•  2
    This book chapter begins with a summation of the far-ranging tradition of the seven deadly sins or seven capital vices that Aquinas inherited, a tradition spanning a millennium with origins in the Christian monastic communities of the fourth century. By adopting this scheme as a major framework for analyzing the oral life, Aquinas participates in a venerable tradition, and much of his analysis in QDM is heavily indebted to his predecessors. DeYoung provides a detailed and historically sensitive …Read more
  • Review of At the Beginning of Life: Dilemmas in Theological Bioethics (review)
    Calvin Theological Journal 38 (2). 2003.
  •  72
    In Mike Austin & Doug Geivett (eds.), Being Good: Christian Virtues for Everyday Life, Eerdmans. 2012.
    In this chapter, DeYoung looks at the culturally and historically recognized virtue of courage. She specifically questions how we should think of all the pictures of courage and where we might look for Christlike examples of courage. To do this, DeYoung explores courage as it relates to fear and love and then delves into how courage can be a Christian practice.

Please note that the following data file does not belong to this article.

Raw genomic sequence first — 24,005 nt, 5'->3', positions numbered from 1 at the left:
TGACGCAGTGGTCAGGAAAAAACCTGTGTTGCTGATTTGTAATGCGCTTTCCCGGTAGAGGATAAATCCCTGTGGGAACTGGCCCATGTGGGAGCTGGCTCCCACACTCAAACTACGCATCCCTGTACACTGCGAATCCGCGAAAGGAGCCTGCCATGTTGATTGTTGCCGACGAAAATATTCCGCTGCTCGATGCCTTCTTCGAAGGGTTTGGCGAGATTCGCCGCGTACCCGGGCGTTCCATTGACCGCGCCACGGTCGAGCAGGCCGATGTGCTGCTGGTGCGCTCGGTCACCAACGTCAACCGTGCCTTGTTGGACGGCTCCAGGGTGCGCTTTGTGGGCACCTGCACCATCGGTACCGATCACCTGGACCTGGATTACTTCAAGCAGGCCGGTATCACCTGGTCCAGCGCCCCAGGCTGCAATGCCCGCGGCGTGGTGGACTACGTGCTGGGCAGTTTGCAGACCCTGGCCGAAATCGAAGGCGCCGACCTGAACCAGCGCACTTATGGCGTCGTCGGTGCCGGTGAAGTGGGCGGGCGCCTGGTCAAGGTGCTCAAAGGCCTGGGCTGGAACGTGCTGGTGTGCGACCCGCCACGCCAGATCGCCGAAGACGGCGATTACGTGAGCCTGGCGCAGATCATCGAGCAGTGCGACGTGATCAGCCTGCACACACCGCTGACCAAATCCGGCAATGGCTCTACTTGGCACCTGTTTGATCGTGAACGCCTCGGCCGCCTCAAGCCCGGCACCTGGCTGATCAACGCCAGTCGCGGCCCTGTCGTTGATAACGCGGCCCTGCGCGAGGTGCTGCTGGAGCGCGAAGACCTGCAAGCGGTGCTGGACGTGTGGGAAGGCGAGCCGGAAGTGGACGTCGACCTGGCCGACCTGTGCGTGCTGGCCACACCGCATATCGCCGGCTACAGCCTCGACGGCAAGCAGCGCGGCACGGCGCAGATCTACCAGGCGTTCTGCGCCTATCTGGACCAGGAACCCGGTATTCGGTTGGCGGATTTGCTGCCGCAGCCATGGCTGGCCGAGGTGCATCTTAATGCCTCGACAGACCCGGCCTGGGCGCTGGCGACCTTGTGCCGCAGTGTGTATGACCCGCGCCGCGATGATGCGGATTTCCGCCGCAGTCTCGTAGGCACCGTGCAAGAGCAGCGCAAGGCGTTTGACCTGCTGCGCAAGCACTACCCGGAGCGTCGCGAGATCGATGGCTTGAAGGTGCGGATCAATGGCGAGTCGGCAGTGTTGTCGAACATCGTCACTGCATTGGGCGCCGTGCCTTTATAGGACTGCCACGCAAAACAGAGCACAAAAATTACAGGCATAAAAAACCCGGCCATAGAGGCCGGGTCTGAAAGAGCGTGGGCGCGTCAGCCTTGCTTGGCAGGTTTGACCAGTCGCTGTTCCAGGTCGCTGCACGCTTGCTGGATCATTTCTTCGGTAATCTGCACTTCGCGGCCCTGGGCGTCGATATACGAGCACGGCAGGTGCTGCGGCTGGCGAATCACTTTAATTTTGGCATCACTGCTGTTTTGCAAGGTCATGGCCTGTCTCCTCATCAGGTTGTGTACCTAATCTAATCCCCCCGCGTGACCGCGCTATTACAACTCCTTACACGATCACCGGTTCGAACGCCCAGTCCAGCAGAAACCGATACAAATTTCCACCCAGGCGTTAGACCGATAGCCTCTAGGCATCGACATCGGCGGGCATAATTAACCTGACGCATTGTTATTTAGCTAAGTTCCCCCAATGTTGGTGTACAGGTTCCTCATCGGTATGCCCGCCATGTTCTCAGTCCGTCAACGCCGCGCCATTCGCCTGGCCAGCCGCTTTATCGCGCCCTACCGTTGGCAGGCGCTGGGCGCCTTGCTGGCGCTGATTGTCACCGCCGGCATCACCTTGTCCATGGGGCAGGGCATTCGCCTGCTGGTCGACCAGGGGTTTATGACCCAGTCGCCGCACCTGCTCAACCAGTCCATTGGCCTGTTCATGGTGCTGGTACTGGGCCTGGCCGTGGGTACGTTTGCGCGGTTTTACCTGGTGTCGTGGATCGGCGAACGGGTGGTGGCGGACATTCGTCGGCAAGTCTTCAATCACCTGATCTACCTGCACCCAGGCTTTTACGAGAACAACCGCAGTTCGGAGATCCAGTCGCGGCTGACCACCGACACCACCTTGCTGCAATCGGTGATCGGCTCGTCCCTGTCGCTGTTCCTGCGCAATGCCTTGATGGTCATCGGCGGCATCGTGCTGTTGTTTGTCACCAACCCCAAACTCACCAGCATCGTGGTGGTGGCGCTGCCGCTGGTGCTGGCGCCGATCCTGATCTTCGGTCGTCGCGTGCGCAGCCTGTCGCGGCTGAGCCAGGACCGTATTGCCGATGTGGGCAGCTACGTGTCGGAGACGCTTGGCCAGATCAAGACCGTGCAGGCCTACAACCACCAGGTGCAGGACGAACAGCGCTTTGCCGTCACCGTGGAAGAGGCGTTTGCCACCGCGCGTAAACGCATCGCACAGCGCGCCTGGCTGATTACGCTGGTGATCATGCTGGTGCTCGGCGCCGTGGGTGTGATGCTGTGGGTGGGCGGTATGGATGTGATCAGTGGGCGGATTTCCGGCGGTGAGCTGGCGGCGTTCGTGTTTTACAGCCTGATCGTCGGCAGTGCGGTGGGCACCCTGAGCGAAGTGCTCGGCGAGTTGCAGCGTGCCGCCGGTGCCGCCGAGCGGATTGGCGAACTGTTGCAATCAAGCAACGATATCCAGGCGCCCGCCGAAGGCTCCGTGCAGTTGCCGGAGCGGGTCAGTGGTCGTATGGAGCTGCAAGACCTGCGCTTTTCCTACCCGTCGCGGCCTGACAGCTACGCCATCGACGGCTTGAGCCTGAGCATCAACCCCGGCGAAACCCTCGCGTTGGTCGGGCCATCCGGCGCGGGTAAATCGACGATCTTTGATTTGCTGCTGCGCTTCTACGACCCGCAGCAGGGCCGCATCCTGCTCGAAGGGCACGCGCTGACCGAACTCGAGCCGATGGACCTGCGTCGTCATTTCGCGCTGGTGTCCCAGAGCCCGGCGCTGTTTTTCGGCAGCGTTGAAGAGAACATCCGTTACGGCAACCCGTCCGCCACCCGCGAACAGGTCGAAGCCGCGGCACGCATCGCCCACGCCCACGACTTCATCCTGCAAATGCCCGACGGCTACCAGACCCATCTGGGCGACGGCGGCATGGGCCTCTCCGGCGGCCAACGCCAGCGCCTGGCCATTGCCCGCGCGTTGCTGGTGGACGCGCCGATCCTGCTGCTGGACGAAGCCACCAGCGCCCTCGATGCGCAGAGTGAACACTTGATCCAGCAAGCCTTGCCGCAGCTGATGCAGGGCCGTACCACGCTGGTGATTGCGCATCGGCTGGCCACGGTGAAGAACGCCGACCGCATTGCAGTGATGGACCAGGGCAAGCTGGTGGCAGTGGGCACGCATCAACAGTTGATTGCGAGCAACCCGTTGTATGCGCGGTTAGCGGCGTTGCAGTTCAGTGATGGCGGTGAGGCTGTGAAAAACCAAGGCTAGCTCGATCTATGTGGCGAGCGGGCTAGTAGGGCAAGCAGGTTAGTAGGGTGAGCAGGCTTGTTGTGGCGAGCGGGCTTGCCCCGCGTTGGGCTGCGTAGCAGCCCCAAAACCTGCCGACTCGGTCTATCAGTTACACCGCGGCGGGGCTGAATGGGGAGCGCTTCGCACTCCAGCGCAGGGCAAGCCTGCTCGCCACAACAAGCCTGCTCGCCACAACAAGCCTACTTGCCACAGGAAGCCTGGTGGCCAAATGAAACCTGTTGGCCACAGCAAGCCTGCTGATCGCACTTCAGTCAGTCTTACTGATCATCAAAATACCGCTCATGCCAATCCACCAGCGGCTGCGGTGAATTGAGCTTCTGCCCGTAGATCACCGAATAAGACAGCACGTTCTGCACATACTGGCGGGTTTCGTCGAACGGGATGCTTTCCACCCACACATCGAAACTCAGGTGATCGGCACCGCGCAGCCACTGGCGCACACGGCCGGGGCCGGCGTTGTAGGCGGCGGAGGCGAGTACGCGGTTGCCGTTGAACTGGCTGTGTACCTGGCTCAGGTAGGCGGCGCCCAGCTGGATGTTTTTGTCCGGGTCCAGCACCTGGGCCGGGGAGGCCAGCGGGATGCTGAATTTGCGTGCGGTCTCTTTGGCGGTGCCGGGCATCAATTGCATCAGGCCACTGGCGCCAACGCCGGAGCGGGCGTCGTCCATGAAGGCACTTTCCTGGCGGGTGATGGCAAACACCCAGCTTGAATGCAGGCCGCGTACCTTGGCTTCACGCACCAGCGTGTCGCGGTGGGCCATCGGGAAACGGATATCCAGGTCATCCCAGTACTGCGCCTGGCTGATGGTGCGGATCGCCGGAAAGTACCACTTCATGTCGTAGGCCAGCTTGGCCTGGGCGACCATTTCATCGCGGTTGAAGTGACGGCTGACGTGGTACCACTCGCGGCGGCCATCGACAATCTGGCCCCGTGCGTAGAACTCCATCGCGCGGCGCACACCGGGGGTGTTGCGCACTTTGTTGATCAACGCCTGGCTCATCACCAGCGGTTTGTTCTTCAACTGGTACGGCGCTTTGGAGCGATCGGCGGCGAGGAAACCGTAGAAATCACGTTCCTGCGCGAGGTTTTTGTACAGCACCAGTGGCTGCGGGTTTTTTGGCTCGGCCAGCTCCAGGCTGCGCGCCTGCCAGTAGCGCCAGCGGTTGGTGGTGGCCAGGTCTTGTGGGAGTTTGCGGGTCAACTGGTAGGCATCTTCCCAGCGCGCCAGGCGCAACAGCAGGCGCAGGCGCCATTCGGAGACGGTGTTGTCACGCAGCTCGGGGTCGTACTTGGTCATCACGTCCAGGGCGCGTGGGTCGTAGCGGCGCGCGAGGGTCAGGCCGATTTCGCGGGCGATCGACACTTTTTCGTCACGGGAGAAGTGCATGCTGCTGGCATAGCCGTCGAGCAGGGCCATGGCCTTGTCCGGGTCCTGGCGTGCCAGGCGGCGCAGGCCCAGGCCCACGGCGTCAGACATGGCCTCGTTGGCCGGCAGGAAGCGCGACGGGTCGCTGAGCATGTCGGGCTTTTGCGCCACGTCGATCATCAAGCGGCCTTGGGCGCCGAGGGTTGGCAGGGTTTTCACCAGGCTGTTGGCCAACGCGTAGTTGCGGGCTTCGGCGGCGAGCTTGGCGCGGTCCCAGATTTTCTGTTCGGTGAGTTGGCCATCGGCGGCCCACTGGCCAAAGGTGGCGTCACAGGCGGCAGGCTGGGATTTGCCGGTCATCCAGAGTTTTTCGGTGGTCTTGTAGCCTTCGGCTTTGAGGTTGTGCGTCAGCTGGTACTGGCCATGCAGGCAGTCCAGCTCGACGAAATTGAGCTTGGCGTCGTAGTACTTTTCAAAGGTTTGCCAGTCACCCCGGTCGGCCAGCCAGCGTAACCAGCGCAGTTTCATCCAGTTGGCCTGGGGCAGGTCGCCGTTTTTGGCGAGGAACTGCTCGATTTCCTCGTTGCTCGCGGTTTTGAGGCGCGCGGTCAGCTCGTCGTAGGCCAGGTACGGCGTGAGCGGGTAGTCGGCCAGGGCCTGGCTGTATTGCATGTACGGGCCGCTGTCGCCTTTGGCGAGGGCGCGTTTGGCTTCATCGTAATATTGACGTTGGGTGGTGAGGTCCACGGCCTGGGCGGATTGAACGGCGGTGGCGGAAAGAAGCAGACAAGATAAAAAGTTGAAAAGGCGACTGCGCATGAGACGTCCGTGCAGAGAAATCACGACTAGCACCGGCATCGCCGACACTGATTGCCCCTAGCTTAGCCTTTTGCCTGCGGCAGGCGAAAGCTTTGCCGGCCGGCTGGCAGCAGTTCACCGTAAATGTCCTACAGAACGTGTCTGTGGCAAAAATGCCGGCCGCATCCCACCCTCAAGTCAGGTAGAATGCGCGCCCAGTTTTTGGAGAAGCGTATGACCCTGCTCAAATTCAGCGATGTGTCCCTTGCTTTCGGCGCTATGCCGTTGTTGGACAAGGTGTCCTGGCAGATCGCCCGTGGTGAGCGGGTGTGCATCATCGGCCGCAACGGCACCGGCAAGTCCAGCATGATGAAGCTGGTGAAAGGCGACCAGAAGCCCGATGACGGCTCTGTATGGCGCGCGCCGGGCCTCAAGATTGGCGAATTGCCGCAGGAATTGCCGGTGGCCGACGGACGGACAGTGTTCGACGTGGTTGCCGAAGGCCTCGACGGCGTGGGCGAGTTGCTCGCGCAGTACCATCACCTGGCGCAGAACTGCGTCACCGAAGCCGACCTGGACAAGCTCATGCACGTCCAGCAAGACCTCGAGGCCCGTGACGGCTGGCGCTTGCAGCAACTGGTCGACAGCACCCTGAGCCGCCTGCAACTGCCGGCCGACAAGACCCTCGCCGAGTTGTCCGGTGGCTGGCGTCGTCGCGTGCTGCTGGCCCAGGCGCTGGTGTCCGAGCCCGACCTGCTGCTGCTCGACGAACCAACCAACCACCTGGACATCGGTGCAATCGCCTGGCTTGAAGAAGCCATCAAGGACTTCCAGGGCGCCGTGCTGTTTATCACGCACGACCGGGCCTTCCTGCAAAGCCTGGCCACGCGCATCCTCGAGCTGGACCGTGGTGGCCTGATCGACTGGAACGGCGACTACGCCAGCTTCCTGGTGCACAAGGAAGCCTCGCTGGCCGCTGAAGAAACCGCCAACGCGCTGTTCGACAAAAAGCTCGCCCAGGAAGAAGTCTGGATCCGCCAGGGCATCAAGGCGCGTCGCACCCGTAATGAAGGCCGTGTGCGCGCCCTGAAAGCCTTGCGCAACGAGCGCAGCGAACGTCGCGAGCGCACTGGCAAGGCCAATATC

• The purpose of __Aquinas's Ethics__ is to place Thomas Aquinas's moral theory in its full philosophical and theological context and to do so in a way that makes Aquinas readily accessible to students and interested general readers, including those encountering Aquinas for the first time. Rebecca Konyndyk DeYoung, Colleen McCluskey, and Christina Van Dyke begin by explaining Aquinas's theories of the human person and human action, since these ground his moral theory. In their interpretation, Aqui…Read more
  • Review of Thomas Aquinas on Human Nature (review)